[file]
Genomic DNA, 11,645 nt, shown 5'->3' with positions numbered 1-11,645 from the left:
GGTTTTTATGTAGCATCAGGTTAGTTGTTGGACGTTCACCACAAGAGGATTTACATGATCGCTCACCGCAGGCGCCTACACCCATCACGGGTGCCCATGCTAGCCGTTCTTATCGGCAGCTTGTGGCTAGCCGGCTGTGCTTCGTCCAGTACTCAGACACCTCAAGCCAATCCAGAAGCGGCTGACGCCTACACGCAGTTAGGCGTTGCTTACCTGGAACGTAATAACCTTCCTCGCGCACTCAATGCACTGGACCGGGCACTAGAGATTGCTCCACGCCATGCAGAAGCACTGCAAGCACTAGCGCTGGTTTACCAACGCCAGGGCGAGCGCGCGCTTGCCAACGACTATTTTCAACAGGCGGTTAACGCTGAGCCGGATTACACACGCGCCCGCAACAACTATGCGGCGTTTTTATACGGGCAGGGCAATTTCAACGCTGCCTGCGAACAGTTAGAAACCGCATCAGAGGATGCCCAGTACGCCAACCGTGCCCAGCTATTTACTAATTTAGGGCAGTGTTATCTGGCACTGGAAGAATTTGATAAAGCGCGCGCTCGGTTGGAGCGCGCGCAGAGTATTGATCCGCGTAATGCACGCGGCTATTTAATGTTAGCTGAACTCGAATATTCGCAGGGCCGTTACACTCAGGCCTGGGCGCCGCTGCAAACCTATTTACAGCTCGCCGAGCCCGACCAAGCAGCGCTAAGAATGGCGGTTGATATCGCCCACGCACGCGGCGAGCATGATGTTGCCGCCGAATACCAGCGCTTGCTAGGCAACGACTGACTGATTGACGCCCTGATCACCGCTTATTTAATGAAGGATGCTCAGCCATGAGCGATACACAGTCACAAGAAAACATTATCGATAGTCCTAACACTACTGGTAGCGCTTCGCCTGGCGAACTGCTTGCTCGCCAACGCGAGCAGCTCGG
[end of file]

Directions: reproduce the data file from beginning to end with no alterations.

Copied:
Genomic DNA, 11,645 nt, shown 5'->3' with positions numbered 1-11,645 from the left:
GGTTTTTATGTAGCATCAGGTTAGTTGTTGGACGTTCACCACAAGAGGATTTACATGATCGCTCACCGCAGGCGCCTACACCCATCACGGGTGCCCATGCTAGCCGTTCTTATCGGCAGCTTGTGGCTAGCCGGCTGTGCTTCGTCCAGTACTCAGACACCTCAAGCCAATCCAGAAGCGGCTGACGCCTACACGCAGTTAGGCGTTGCTTACCTGGAACGTAATAACCTTCCTCGCGCACTCAATGCACTGGACCGGGCACTAGAGATTGCTCCACGCCATGCAGAAGCACTGCAAGCACTAGCGCTGGTTTACCAACGCCAGGGCGAGCGCGCGCTTGCCAACGACTATTTTCAACAGGCGGTTAACGCTGAGCCGGATTACACACGCGCCCGCAACAACTATGCGGCGTTTTTATACGGGCAGGGCAATTTCAACGCTGCCTGCGAACAGTTAGAAACCGCATCAGAGGATGCCCAGTACGCCAACCGTGCCCAGCTATTTACTAATTTAGGGCAGTGTTATCTGGCACTGGAAGAATTTGATAAAGCGCGCGCTCGGTTGGAGCGCGCGCAGAGTATTGATCCGCGTAATGCACGCGGCTATTTAATGTTAGCTGAACTCGAATATTCGCAGGGCCGTTACACTCAGGCCTGGGCGCCGCTGCAAACCTATTTACAGCTCGCCGAGCCCGACCAAGCAGCGCTAAGAATGGCGGTTGATATCGCCCACGCACGCGGCGAGCATGATGTTGCCGCCGAATACCAGCGCTTGCTAGGCAACGACTGACTGATTGACGCCCTGATCACCGCTTATTTAATGAAGGATGCTCAGCCATGAGCGATACACAGTCACAAGAAAACATTATCGATAGTCCTAACACTACTGGTAGCGCTTCGCCTGGCGAACTGCTTGCTCGCCAACGCGAGCAGCTCGG